•La Cañada Flintridge topped the list of average life expectancies in Los Angeles County at 87.8 years, according to a report issued by the county Department of Health.
•La Cañada Flintridge and the greater Crescenta Valley saw an overall drop in crime for the first seven months of the year, the L.A. County Sheriff's Department reported.
•A home on Fallhaven Lane was seriously damaged and a family cat killed after a fire broke out in a laundry room at about 3:40 a.m. on Aug. 17.
•A fruit-fly quarantine was ordered for an 89-square-mile area of the San Gabriel Valley that included the portion of La Cañada Flintridge east of
•Results released by the state in August showed that the La Cañada Unified School District boasted a 98% passage rate on the California High School Exit Examination, matching its performance from the year before.
•Valley Water Company, which played a critical role in the development of the area by being the first to successfully drill a local well, marked its 100th anniversary.
•A subcommittee of the La Cañada Flintridge Educational Foundation announced at a school-board meeting that it was considering running its own summer-school program, as the LCUSD, struggling with a budget shortfall, would not be offering summer school in 2011.
•More than 100 people turned out in Memorial Park to pay tribute to those who lost their lives in the
•The Crescenta-Cañada Y launched a new group, the Korean-American Women's Association, which would meet weekly to allow Korean women a local forum.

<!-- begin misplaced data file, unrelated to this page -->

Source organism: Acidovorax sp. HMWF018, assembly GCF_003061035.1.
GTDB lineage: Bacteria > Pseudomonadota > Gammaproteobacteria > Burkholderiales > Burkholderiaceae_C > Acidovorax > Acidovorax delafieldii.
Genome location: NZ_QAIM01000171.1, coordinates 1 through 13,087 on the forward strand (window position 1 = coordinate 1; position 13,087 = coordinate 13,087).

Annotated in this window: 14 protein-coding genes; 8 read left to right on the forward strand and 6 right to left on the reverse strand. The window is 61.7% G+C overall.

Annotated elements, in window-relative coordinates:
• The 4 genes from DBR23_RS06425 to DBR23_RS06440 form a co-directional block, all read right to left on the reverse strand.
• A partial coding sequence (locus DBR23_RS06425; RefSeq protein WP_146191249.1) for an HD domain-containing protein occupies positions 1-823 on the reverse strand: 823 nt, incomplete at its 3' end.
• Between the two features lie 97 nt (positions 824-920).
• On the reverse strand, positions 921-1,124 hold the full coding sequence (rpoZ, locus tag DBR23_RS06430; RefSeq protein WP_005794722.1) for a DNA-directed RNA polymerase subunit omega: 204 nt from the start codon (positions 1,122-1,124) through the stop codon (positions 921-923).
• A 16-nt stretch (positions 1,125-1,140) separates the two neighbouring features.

•Vons market in Plaza de La Cañada completed months-long renovations to the store and surrounding property.
•Two big rigs operated by the same trucking company were involved in freeway crashes within the city limits on consecutive days, snarling traffic each time.
•Taking advantage of a visit by the superintendent of schools, approximately 150 La Cañada parents crammed into the multipurpose room at Palm Crest Elementary School to air their concerns about overcrowded classrooms.
•Three high-school seniors from La Cañada schools were named to the 93rd Pasadena Tournament of Roses Royal Court: Flintridge Sacred Heart Academy students Katie Thomson and Jessica Montoy, and Evanne Friedmann, a student at La Cañada High. Several days later, Evanne was named Rose Queen.
•"Honolulu," a novel by Alan Brennert, was the focus of this year's One City One Book celebration in La Cañada Flintridge. The author was the featured guest at the book discussion held in the school district's headquarters.
•The La Cañada Ralphs Fresh Fare market reopened to business with an all-new look after being closed for several weeks.
•Marcos Costa, the big-rig driver facing murder charges for the 2009 runaway-truck accident on Angeles Crest Highway at Foothill Boulevard, surprised the court when he demanded that he be allowed to act as his own attorney in his trial, which is still pending.
•The City Council decided to step up efforts to trap and relocate peafowl that were considered by several residents to be a nuisance to their neighborhood.
•The California Healthy Kids Survey showed that 13% of LCHS's seventh-graders, 17% of its freshmen and 20% of its juniors reported they'd been offered, sold or given an illegal drug on school property within 12 months preceding the survey.
•Santa and Mrs. Claus, reindeer, snow and song brought holiday cheer to Memorial Park when the city and LCF Chamber of Commerce collaborated on the annual Festival in Lights celebration.
•Susan Boyd was elected by her board colleagues to serve as president of the La Cañada school board.
•As the nomination period came to a close, seven candidates emerged for three seats open in the March 2011 City Council election. Mayor Pro Tem
•The La Cañada Unified School District made a public plea for annual donations of $2,500 from all "stakeholders" until the state budget crisis ends.
•Approximately 147 homes in La Cañada Flintridge were placed under evacuation orders when an unusually heavy storm threatened to cause more debris flows similar to the ones experienced in February. But preparations paid off and the city escaped the downpours relatively unscathed.